So, you're pregnant, now what?

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SCUH MGP Midwife

Welcoming a new baby to the family is an exciting time, but it can also be a little bit overwhelming especially with so many important decisions to make.

When it comes to the health of both the mother and baby, there are different ways you can be cared for throughout your pregnancy and postpartum. We refer to these as different 'models of care'. In those early days, you should start thinking about what model of care you would like so you can start organising any referrals you might need.

At Sunshine Coast Health we offer a range of care options and at Sunshine Coast University Hospital. One of those is Midwifery Group Practice - or as it is often referred to - MGP. It means you will be assigned one midwife to support you during pregnancy, labour, birth and for up to six weeks after your baby is born. It gives you the comfort and reassurance of a familiar face who knows you and your health history.

MGP has limited spaces available, which is why it is so important expectant mothers know about the service and how to get involved. This type of care is known as midwife-led continuity of care, and there is a lot of research behind the benefits of it.

Top four benefits of MGP

  1. More likely to have a midwife you know at your birth

    Research shows you are seven times more likely to be attended at birth by a known midwife. Part of the MGP model of care means your midwife is available during your due date period. MGP midwives work in a team of four midwives and it’s highly likely you will have met the midwives in the program, who will be there if your midwife is unavailable.

  2. Less likely to have a premature baby

    Research shows you are 24 per cent less likely to experience preterm birth1
    Full-term pregnancy is anywhere from 37-42 weeks. Further research is needed to explore findings of fewer preterm births and fewer foetal loss and neonatal death associated with midwife-led continuity models of care.

  3. Less likely to experience pregnancy loss

    Research shows there was a 16 per cent reduction in fetal loss (less than 24 weeks) and neonatal death1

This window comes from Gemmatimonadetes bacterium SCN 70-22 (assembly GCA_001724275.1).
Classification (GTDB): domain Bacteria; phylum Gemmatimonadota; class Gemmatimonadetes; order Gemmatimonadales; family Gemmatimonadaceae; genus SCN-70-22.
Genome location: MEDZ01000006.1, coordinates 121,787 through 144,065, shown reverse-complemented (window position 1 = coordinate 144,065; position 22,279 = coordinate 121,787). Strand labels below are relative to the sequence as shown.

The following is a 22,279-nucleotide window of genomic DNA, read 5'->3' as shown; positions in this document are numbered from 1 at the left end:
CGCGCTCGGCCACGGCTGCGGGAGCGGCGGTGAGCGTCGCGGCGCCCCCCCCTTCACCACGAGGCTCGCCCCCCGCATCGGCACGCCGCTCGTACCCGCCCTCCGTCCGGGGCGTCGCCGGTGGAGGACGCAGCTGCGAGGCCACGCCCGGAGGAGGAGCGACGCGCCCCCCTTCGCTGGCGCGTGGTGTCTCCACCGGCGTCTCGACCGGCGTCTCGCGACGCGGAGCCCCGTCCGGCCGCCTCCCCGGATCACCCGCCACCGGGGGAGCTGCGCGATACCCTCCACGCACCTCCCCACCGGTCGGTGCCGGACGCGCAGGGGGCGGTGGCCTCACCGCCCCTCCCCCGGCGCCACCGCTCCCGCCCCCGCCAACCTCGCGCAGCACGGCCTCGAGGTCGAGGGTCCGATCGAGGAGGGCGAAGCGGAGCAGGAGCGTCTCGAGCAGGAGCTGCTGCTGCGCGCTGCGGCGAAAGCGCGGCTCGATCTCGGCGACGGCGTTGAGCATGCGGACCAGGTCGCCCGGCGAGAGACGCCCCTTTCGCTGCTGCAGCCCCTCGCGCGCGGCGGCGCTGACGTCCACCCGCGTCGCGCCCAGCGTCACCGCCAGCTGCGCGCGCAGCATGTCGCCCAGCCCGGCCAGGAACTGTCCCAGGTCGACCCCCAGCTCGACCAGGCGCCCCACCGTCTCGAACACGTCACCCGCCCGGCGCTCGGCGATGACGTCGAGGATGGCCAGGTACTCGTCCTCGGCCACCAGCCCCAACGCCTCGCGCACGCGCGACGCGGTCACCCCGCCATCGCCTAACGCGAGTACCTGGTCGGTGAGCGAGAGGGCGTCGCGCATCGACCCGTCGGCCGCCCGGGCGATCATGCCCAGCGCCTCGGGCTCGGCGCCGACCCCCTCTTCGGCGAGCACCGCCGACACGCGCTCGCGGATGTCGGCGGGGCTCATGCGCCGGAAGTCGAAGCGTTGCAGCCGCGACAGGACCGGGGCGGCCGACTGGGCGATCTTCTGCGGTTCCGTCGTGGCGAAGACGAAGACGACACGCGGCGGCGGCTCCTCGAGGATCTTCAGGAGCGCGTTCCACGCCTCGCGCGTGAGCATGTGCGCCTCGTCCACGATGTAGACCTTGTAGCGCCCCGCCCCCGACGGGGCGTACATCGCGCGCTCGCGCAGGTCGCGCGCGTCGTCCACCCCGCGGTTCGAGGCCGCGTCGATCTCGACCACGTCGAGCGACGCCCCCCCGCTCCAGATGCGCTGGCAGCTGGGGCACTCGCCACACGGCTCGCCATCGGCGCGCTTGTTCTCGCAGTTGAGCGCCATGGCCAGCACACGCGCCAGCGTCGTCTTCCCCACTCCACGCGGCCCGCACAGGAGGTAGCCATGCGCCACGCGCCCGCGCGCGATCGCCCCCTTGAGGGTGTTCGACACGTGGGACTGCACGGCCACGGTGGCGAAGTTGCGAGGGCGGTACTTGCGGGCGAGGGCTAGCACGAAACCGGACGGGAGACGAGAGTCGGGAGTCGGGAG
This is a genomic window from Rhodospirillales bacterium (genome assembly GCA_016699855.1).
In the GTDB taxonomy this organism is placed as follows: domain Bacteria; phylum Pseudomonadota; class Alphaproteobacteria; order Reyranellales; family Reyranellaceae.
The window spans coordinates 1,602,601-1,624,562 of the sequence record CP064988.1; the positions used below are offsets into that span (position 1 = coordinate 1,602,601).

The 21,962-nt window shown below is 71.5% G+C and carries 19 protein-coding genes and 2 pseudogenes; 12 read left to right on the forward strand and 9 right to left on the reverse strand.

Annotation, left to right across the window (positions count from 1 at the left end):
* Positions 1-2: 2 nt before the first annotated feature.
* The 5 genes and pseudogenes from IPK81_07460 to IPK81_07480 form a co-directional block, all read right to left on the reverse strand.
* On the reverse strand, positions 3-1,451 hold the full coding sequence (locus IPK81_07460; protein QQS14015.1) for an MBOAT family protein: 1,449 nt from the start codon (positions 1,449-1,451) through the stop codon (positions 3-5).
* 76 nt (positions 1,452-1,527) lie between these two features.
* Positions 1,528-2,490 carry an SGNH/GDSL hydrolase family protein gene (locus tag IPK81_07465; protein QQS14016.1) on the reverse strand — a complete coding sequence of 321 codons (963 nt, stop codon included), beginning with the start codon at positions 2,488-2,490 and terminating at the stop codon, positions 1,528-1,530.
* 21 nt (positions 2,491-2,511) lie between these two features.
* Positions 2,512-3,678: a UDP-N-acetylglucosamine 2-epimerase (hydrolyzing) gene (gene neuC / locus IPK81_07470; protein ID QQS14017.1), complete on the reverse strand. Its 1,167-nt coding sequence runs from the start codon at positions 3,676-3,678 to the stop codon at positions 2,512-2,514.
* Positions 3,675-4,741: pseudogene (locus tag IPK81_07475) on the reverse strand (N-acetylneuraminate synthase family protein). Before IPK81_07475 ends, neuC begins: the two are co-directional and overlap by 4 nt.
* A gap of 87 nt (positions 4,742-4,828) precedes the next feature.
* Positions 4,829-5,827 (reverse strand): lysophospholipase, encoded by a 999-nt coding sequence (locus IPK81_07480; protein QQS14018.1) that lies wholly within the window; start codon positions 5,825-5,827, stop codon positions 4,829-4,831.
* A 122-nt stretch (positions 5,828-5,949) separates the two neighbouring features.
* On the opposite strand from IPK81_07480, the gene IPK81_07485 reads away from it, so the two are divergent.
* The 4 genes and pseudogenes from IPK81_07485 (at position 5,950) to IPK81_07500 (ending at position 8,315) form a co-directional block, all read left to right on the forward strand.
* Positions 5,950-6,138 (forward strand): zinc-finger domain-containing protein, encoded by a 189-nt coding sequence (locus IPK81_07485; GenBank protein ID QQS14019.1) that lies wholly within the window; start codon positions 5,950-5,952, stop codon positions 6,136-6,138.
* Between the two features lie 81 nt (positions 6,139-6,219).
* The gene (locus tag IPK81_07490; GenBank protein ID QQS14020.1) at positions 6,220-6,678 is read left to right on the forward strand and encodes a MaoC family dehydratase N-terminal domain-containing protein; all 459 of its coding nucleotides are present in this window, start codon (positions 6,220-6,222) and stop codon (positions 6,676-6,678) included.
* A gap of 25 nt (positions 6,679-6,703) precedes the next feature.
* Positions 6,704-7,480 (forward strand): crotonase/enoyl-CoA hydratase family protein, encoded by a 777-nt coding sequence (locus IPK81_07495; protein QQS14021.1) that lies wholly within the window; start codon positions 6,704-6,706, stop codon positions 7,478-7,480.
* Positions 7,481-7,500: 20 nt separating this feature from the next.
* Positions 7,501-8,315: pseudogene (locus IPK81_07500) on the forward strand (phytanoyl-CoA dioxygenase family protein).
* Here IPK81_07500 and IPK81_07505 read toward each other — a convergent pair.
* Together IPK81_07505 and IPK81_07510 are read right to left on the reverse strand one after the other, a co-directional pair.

If complications develop during your pregnancy, your midwife will connect with an obstetrician who knows your pregnancy and will talk you through your options.

  4. Reduces the need for intervention during birth

    Research shows you are more likely to experience spontaneous vaginal birth1

    • 15 per cent less likely to have regional analgesia (eg. epidural)1
    • 16 per cent less likely to have an episiotomy1
    • 10 per cent less likely to have instrumental birth (eg. forceps)1
  5. Your primary midwife will be aware of your individual care needs and preferences and will be with you throughout your pregnancy and birth.

If you are accepted into MGP for your pregnancy care, you will be assigned your own midwife who is then supported by a small team of other midwives. Most of your appointments throughout your pregnancy will be with your midwife and they will also introduce you to the others in their team.

Your MGP midwife is available to answers questions or concerns throughout your pregnancy, and when it’s time for your baby to be born they will support you through labour and birth at Sunshine Coast University Hospital. If they are not available, someone in their team will be available. It is likely you will have already met this midwife.

MGP is all about establishing a relationship with a dedicated midwife who provides education and supports your empowerment and decision-making as your confidence increases heading into birth and motherhood.

It is important you see your GP as early as possible in your pregnancy (before 10 weeks) to increase your chances of securing a spot in MGP care.

Please send our team an email at expressing your interest, so we know to keep an eye out for your referral.

1Source: Sandall J, Soltani H, Gates S, Shennan A, Devane D. Midwife‐led continuity models versus other models of care for childbearing women. Cochrane Database of Systematic Reviews 2016, Issue 4. Art. No.: CD004667. DOI: 10.1002/14651858.CD004667.pub5. Accessed 02 May 2023.